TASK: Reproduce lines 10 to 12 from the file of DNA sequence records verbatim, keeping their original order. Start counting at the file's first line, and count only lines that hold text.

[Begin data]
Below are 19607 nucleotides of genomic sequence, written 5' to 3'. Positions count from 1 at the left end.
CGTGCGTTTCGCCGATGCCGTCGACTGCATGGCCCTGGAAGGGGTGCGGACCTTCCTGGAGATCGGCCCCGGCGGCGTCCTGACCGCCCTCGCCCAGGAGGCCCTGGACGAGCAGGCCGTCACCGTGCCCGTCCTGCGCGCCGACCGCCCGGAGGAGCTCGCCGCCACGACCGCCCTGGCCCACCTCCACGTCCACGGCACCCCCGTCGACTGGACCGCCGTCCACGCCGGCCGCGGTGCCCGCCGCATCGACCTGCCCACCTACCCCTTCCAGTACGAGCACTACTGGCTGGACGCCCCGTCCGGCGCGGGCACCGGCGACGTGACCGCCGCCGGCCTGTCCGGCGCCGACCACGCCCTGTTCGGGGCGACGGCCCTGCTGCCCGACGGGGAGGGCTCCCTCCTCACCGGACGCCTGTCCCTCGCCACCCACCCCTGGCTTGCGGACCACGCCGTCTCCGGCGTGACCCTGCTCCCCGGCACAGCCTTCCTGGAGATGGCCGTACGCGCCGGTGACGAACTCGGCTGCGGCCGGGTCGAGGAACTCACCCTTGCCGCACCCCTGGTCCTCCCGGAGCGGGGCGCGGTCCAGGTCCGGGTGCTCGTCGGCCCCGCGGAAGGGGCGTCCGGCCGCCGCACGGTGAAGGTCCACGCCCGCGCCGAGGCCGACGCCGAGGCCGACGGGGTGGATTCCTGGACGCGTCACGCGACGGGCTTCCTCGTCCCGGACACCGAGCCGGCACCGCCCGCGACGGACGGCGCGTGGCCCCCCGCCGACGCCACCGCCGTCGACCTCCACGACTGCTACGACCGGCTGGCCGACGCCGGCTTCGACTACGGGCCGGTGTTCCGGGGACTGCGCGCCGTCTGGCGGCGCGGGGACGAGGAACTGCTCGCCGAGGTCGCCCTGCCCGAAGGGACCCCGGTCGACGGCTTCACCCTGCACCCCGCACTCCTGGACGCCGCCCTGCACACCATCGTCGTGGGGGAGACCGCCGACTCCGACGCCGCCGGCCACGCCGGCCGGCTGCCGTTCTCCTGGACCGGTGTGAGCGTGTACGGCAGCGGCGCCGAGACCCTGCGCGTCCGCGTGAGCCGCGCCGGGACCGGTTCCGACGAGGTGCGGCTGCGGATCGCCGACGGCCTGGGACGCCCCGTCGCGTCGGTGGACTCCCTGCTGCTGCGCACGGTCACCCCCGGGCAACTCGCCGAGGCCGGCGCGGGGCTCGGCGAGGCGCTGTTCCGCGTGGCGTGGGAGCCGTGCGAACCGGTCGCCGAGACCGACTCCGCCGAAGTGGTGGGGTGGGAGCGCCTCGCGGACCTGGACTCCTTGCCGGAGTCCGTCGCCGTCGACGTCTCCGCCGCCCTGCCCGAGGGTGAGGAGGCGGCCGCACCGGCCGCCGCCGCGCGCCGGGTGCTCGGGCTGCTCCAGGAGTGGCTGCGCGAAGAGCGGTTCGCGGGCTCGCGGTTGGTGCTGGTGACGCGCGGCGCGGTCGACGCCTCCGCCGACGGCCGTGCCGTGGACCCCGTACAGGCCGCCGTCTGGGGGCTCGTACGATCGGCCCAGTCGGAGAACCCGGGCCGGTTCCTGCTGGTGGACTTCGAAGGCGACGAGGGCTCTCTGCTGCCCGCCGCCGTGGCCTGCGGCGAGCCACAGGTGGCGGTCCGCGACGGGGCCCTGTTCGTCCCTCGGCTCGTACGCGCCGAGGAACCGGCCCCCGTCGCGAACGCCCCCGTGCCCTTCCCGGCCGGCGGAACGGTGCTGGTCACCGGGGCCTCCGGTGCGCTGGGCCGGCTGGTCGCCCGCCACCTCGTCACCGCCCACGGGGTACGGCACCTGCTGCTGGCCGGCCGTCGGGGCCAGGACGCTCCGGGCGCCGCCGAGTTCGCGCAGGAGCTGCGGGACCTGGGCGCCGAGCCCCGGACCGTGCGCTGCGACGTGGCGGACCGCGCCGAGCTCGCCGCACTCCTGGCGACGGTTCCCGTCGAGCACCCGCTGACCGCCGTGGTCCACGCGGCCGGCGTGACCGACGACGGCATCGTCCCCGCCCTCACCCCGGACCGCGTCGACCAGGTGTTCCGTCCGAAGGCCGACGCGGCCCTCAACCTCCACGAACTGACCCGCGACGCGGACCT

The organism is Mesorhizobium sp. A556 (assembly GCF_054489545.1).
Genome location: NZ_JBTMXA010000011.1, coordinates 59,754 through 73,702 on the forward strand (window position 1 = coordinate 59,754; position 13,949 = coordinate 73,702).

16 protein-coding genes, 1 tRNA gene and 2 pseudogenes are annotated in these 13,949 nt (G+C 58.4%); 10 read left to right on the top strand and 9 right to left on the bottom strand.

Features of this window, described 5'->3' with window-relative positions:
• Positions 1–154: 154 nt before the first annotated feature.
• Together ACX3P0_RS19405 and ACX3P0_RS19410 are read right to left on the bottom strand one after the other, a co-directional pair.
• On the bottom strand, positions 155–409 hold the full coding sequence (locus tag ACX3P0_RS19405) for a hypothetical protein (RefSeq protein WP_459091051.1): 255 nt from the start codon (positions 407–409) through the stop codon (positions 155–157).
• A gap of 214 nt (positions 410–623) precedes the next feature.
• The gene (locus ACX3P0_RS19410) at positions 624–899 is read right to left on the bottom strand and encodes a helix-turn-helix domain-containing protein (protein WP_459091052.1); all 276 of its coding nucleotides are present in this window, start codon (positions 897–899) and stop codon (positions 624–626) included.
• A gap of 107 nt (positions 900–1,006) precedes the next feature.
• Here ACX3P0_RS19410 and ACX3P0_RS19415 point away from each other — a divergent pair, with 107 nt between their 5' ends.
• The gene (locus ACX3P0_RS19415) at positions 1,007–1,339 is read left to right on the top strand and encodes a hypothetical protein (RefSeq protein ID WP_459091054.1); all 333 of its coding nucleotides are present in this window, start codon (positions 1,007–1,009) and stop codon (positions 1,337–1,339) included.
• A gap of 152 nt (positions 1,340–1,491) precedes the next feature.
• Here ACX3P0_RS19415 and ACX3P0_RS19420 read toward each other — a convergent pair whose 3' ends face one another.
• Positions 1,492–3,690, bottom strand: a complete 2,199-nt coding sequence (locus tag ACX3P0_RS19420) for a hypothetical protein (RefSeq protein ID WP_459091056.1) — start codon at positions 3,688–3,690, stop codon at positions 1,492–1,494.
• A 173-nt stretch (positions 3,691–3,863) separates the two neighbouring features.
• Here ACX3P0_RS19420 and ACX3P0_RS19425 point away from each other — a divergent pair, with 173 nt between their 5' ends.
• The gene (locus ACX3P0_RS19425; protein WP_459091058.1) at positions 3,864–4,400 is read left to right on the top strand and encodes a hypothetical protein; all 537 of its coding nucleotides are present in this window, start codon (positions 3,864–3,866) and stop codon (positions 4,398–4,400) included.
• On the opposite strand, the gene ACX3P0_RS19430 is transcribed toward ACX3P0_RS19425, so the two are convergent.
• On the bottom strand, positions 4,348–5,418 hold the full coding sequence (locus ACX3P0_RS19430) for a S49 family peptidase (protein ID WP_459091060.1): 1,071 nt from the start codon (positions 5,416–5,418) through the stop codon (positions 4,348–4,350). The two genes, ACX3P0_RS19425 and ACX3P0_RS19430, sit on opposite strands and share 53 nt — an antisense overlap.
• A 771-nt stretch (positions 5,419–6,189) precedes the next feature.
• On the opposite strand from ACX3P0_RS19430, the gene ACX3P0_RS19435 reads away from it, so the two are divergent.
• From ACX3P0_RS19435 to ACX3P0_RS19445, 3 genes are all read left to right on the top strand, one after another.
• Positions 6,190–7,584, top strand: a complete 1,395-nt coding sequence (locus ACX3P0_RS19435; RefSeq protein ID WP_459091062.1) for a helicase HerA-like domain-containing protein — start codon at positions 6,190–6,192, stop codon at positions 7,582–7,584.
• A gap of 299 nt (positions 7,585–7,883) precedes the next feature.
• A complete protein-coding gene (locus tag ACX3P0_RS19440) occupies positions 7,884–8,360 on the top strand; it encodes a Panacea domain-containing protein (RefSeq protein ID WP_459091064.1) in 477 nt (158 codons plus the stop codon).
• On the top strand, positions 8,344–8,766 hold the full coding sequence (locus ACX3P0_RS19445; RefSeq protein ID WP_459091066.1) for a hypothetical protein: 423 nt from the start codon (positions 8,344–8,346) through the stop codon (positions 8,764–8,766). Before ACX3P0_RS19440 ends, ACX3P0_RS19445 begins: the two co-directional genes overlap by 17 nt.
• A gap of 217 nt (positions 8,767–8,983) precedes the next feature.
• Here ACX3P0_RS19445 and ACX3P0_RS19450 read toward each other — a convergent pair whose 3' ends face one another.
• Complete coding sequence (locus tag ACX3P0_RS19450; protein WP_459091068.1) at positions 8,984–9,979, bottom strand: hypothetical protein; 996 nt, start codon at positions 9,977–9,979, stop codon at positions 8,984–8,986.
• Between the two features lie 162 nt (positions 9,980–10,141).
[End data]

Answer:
• A gap of 214 nt (positions 410–623) precedes the next feature.
• The gene (locus ACX3P0_RS19410) at positions 624–899 is read right to left on the bottom strand and encodes a helix-turn-helix domain-containing protein (protein WP_459091052.1); all 276 of its coding nucleotides are present in this window, start codon (positions 897–899) and stop codon (positions 624–626) included.
• A gap of 107 nt (positions 900–1,006) precedes the next feature.